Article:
Teaching for the future
We are saying to our students that they will have to address major global challenges, virtually all of which will require multi-lateral and cross-cultural cooperation, while trying to secure jobs in an increasingly diverse and globalized workforce. How are we preparing our students in HE for this type of future?
Education exchanges and study abroad programs are among the best means to prepare young people for such a world. They increase their inclination and capacity to deal effectively with difference and to communicate and collaborate across cultures.
The catch is that not enough young people are participating in international exchange programs. One possible solution is to introduce virtual exchanges within the curriculum design. This will make it possible for every young person to access high-quality international cross-cultural education, potentially from the first week at university.
· Are sustainable technology-enabled and people-to-people education programmes.
· Create opportunities for intercultural exchange and international learning environments without the need to travel abroad, and therefore, generating far less emissions than those produced by flying, for example (being mindful of the Sustainable Development Goals or SDGs).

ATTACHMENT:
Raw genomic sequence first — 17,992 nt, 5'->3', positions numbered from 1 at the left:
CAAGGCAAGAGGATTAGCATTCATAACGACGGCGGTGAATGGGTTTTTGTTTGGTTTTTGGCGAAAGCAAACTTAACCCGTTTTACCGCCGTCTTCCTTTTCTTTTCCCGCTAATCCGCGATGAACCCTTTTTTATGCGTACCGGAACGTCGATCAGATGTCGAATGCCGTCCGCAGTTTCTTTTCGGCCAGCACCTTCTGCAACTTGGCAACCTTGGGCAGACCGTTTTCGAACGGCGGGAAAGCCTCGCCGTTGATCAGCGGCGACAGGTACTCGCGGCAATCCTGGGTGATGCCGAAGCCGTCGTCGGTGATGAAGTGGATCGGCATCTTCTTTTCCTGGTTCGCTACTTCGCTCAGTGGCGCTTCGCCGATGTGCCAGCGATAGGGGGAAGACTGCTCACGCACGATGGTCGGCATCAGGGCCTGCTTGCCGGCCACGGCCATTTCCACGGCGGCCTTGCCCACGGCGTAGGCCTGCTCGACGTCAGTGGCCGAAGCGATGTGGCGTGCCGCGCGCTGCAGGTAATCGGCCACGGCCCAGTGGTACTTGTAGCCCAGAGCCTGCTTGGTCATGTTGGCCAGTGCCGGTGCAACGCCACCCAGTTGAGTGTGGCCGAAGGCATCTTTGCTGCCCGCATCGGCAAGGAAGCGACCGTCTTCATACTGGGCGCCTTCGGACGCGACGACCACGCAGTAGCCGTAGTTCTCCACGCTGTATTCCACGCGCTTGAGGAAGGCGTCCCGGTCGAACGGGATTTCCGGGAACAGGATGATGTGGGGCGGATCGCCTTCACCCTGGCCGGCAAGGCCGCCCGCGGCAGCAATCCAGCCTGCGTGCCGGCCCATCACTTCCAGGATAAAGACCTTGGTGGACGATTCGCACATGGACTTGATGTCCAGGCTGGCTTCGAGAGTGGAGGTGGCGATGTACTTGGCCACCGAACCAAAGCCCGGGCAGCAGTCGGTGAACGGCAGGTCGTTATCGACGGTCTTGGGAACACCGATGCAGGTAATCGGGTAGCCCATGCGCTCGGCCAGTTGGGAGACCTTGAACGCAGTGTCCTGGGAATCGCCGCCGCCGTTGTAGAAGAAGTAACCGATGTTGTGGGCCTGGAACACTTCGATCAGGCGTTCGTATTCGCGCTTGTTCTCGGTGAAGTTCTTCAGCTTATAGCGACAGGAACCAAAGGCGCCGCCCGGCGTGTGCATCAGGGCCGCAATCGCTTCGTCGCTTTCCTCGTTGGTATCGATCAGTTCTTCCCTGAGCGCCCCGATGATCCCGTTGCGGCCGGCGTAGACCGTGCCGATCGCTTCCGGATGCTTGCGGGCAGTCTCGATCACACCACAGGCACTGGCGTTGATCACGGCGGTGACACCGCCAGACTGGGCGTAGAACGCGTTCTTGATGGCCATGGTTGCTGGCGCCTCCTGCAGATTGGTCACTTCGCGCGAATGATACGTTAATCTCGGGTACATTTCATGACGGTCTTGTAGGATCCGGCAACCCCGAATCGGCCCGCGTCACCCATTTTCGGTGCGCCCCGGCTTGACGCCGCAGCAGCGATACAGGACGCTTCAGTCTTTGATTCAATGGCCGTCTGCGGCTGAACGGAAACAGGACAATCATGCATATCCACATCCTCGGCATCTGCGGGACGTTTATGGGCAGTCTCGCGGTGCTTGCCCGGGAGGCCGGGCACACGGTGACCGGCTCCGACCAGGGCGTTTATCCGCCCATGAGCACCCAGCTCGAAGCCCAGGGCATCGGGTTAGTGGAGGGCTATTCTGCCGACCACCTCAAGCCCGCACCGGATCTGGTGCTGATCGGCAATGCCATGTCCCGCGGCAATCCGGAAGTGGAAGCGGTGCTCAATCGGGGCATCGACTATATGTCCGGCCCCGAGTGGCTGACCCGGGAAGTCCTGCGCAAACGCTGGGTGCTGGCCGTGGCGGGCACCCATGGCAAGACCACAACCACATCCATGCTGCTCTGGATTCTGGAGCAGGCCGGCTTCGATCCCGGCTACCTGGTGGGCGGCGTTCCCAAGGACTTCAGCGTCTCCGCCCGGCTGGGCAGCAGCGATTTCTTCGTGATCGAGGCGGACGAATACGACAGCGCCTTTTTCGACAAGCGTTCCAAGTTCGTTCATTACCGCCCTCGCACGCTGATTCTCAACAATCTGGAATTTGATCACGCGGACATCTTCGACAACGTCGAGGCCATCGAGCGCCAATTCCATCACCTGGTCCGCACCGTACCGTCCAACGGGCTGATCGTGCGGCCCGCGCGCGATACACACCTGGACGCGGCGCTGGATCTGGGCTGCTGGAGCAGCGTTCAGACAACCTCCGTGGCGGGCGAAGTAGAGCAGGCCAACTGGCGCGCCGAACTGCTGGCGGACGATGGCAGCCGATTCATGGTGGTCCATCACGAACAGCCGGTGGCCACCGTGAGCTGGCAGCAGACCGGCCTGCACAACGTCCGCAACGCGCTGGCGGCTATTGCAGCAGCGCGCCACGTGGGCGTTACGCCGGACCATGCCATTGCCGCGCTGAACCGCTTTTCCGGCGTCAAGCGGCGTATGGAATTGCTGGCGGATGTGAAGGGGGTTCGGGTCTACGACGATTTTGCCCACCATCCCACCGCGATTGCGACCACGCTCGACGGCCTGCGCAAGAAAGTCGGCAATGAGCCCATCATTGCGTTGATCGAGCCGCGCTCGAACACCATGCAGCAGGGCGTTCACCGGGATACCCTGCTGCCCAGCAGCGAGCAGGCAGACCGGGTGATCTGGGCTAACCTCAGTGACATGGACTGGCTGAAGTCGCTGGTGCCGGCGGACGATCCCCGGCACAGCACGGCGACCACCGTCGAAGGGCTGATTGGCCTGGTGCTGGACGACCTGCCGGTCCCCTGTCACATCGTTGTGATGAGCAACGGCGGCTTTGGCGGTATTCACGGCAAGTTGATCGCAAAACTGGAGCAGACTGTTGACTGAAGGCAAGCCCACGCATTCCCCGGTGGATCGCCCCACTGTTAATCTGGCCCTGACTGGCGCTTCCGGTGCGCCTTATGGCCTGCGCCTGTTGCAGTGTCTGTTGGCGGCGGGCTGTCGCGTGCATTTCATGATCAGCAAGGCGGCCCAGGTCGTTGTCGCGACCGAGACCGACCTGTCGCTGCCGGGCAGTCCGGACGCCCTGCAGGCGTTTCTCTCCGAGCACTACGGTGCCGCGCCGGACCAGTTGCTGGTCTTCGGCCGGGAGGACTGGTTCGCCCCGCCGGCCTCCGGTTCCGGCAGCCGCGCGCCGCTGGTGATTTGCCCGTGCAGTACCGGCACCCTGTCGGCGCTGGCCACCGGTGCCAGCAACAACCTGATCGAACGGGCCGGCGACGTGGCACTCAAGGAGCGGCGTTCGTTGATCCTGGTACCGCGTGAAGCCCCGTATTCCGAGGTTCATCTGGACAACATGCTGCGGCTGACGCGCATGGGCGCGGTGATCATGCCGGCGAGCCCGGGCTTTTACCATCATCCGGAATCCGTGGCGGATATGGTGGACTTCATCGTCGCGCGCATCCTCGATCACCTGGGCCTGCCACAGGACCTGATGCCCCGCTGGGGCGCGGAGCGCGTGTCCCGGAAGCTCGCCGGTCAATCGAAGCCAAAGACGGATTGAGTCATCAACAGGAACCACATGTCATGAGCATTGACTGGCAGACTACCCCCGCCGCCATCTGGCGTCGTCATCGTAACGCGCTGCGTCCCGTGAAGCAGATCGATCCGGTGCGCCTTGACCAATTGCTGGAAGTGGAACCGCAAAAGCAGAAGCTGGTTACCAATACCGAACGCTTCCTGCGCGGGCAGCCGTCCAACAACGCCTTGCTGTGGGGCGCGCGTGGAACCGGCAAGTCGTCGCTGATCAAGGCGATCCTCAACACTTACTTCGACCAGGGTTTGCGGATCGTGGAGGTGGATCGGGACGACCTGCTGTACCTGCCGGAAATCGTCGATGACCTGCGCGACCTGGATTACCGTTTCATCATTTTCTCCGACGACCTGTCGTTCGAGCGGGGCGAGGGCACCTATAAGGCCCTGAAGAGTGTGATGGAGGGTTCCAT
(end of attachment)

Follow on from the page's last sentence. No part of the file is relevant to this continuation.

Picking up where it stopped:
· Facilitate access to intercultural exchanges for students who do not have the time or financial resources to study abroad.
· Can be integrated at all levels of education from pre-school through university and enable deep, interactive social learning.
There are many types of virtual exchanges, and here I am going to focus just on one specific kind: a Collaborative Online International Learning (COIL) experience. This is, strictly speaking, a new teaching methodology developed at the State University of New York in 2004. It is one of the possible ways of connecting instructors and students in different countries or distant geographic locations and from different cultural backgrounds, and it is specifically designed to use Information and Communication Technology (ICT) to complete a subject-specific learning task or activity together. Through this methodology, students can participate in projects designed to boost their understanding of various fields and to help them acquire specific skills.
In COIL, unlike distance learning or Massive Open Online Courses (MOOCs), the focus is placed upon the students and their collaboration with one another. This encourages them to take a proactive and participatory role in their education. COIL is framed within the teaching curriculum and requires an intentional design that facilitates and promotes interaction, collaboration and subsequent reflection. Students work in teams on tasks that facilitate the development of digital and intercultural skills.
Therefore, COIL consists of combining course content with a collaborative, international, online dimension:
Collaborative in terms of design and teaching (teachers) as well as in terms of teamwork and learning (students)
International because it takes place between two countries, generating a space for intercultural learning
Online because it happens via the Internet (where the interaction can be synchronous or asynchronous)